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Under Section 1 of the Protection from Eviction Act 1977, it is a criminal offence to unlawfully evict a residential occupier from rental premises without first obtaining one of the following:
Anything else is a grey area, and landlords must proceed with caution.
It is widely accepted that there are times when neither of the two scenarios above apply. In these circumstances it is ultimately up to the landlord to decide whether to recover possession without either surrender or a warrant. Often the landlord will look to his agent for guidance.
Outside being able to demonstrate that one of the above two events had occurred, the alternative defence available to a claim for unlawful eviction is that of abandonment. In order for such a defence to be successful, the landlord must demonstrate to the court that it was reasonable for them to assume that the property had been abandoned.
In all abandonment cases it is wise to assume from the outset that the tenant will reappear and claim unlawful eviction. If you start with this in mind - and proceed accordingly - you will be safe in the knowledge that in the unlikely event that your tenant does reappear, you already have the evidence required, rather than having to starting from scratch.
Gathering the evidence required is not always easy and will require some leg work on the part of the landlord or his agent. However, we would urge landlords to be patient and carry out the steps set out below before making a decision to change the locks, as there are fines and/or penal sentences for any landlord found guilty of unlawful eviction.
In addition, the tenant could bring a civil claim for damages against the landlord, so it is worthwhile putting in the effort beforehand
At the outset of the tenancy, references would have been taken. Speak to all those who provided them to find out if they are aware of the tenant's whereabouts. Are they still at their place of employment? Take notes of the time, date, and person you spoke to. Remember: you are laying a paper trail for use at a later date, if required.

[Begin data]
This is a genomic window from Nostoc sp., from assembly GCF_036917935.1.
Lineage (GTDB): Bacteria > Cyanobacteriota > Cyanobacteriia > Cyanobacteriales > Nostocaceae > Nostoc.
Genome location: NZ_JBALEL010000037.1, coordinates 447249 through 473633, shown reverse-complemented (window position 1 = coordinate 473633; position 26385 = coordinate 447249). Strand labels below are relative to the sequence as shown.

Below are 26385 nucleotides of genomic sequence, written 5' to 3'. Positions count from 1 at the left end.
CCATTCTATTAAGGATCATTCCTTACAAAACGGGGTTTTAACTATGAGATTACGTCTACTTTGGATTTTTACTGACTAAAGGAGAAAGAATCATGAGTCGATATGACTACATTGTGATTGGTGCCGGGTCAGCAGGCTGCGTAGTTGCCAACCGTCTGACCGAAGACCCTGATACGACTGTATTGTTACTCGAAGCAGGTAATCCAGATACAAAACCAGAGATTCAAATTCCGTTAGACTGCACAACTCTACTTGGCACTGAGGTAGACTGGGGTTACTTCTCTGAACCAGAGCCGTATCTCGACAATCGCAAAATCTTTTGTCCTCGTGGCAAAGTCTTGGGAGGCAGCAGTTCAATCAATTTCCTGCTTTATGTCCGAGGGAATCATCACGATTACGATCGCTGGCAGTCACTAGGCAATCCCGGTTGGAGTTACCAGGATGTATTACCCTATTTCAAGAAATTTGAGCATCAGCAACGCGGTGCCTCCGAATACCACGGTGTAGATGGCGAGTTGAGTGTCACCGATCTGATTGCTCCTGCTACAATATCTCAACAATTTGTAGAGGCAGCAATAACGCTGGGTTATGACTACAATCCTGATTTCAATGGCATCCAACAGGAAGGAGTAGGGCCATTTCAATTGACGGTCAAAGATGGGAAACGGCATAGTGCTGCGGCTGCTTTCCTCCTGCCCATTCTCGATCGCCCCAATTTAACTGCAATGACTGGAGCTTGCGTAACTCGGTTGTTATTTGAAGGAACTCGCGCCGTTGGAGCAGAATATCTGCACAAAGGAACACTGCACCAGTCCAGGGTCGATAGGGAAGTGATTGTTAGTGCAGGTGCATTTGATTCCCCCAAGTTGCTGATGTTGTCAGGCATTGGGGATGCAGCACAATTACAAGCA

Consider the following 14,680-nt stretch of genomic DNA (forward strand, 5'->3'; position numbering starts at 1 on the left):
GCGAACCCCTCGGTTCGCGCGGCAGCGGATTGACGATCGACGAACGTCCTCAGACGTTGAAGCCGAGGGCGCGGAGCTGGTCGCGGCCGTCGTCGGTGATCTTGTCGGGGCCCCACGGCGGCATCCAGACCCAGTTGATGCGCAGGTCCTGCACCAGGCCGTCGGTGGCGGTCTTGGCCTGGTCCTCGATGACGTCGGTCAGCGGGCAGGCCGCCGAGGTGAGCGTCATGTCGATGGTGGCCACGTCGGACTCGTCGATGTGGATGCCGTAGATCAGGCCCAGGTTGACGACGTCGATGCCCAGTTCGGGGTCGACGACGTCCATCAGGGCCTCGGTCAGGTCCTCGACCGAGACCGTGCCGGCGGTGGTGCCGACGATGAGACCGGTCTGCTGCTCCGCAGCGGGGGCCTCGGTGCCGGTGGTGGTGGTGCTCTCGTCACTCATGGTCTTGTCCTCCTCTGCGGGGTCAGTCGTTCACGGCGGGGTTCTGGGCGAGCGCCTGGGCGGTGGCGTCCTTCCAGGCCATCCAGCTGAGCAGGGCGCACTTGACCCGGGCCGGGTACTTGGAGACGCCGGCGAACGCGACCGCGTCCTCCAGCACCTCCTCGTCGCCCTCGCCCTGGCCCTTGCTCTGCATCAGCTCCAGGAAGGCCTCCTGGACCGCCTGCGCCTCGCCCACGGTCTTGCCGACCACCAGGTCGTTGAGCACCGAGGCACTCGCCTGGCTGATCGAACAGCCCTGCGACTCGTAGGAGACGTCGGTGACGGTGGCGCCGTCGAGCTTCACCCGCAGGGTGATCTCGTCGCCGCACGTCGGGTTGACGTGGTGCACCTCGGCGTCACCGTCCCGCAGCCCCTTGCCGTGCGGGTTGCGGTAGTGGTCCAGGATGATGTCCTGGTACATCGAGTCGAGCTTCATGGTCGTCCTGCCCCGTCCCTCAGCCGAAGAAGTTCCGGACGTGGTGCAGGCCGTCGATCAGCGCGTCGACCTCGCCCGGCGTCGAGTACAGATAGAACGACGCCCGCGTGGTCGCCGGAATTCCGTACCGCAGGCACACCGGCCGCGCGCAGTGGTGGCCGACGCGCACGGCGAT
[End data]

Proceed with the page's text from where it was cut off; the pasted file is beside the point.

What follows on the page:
You may find that they are unwilling to give you any information, but if you style your questions correctly, you may be able to find out enough to help you make your decision. For instance, try just asking 'Yes' or 'No' questions, such as: "Is this person still registered as being responsible for the electric/gas/council tax at this property?" Again, take notes for your paper trail.
Have they spoken to the tenants or seen them recently? Have they mentioned an imminent move? Is there any evidence of removal vans at the property? Take notes for your paper trail.
Once you have made these enquiries, you can turn your attention to the property itself.
The condition of the interior of the property will help you make your decision, but the first thing you must do is gain entry.
This should be done by way of an inspection, and you must go about arranging an inspection in the normal way. That is, give written notice to the tenant that you will be attending on a certain date, at a certain time, and that if the tenant is not present you will enter with your own key.
Obviously, if your tenant telephones you to say that it is/is not convenient, you will know they have received your correspondence and are still residing at or using the property. If you cannot get them to surrender voluntarily you must commence the due process via the court.
If you do not receive a response to your written request for an inspection, go ahead and carry out the inspection accordingly.
The first thing you need to establish is whether the property is let furnished or unfurnished? If unfurnished, this is easier. Clearly if you enter the property to find there is absolutely no furniture there, then it is obvious that the property has been abandoned. If this is the case it is relatively safe to change the locks, but do take photographs - dated if possible - or a video record of empty rooms, empty fridge, empty clothes cupboards etc.